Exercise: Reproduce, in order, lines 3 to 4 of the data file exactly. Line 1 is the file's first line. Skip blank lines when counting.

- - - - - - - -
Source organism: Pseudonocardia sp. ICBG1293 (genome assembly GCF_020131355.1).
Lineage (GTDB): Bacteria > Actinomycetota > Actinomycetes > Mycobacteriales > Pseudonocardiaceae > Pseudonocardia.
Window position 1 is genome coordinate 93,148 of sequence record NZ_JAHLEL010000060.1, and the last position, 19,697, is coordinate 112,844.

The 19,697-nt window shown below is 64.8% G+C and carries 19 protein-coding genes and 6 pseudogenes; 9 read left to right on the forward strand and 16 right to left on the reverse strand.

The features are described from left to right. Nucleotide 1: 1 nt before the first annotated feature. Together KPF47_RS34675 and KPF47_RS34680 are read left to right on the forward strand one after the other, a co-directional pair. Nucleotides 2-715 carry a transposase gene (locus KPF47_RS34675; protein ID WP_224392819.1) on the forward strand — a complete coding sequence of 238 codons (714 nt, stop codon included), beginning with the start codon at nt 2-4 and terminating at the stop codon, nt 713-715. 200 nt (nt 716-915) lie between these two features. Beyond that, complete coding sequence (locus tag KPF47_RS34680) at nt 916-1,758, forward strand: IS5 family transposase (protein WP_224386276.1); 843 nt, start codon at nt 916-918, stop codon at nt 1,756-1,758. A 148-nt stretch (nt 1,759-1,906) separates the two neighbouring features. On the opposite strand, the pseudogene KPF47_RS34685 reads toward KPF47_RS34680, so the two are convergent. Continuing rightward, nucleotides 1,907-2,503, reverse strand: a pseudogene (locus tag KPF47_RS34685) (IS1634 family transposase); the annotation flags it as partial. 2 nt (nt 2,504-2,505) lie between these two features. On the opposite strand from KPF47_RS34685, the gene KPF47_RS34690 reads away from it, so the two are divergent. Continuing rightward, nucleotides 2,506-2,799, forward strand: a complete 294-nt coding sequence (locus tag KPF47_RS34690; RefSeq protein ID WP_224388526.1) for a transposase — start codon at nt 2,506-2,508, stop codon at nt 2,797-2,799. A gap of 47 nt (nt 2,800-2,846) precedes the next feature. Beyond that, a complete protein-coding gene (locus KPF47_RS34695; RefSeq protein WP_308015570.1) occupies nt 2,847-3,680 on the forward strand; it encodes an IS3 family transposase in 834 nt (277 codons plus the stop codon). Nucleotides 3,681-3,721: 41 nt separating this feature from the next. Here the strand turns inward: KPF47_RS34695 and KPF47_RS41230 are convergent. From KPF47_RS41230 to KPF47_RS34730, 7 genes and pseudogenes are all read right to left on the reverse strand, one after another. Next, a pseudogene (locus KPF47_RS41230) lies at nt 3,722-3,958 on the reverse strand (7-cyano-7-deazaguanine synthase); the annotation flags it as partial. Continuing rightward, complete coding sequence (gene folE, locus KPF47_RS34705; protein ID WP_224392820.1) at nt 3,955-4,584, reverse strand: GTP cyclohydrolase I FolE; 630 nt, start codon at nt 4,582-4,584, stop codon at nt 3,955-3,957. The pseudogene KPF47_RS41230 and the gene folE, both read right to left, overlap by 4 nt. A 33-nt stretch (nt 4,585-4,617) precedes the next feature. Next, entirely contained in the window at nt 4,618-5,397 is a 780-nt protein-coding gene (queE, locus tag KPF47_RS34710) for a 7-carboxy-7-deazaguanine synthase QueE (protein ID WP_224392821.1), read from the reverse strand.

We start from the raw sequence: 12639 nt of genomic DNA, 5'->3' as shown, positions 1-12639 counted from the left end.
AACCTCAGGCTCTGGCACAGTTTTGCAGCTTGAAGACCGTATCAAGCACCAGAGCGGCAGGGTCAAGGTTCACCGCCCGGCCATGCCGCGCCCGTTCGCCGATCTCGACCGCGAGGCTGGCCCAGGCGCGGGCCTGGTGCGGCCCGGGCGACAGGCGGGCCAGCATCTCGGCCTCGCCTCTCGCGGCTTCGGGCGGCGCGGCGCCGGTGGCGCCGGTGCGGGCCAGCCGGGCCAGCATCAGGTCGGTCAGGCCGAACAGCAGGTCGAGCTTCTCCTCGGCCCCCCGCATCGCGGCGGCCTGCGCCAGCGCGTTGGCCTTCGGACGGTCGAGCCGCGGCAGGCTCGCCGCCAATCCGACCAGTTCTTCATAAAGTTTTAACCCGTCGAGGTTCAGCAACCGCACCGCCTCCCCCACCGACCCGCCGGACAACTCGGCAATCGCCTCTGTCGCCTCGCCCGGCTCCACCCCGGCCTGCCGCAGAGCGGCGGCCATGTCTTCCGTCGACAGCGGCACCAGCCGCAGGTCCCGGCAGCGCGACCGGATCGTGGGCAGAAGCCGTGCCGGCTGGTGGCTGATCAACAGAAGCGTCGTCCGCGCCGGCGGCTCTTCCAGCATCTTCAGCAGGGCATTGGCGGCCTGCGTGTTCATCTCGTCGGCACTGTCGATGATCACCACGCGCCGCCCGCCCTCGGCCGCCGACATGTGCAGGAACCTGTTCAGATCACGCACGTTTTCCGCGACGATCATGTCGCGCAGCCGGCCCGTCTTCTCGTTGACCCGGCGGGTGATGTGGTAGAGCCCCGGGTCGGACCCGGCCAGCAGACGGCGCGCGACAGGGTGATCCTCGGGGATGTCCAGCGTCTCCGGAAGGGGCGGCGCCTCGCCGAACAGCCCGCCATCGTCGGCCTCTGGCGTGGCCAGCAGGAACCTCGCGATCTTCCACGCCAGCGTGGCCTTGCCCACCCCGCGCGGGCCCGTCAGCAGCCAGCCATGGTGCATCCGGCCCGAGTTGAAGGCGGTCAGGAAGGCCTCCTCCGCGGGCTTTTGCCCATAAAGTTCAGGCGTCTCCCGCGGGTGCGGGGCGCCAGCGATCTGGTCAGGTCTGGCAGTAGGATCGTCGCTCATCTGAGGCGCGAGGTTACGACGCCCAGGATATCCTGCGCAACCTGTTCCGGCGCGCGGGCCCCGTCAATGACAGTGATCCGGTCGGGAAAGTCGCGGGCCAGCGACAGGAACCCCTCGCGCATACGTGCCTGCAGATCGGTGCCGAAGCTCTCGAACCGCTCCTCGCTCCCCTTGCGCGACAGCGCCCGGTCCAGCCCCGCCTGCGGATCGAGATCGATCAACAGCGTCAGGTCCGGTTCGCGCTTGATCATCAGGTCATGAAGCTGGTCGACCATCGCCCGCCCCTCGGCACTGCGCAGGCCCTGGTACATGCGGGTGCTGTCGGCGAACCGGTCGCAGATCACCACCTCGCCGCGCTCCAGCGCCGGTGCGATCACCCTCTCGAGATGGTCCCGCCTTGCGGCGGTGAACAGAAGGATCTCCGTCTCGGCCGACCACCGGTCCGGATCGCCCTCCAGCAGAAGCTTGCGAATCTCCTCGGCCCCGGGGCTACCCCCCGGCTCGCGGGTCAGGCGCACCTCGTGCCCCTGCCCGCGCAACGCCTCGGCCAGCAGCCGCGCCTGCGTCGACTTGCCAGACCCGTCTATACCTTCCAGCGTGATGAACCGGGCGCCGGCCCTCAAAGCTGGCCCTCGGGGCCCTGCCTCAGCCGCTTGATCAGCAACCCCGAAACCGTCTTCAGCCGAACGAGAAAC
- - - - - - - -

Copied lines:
Window position 1 is genome coordinate 93,148 of sequence record NZ_JAHLEL010000060.1, and the last position, 19,697, is coordinate 112,844.

The 19,697-nt window shown below is 64.8% G+C and carries 19 protein-coding genes and 6 pseudogenes; 9 read left to right on the forward strand and 16 right to left on the reverse strand.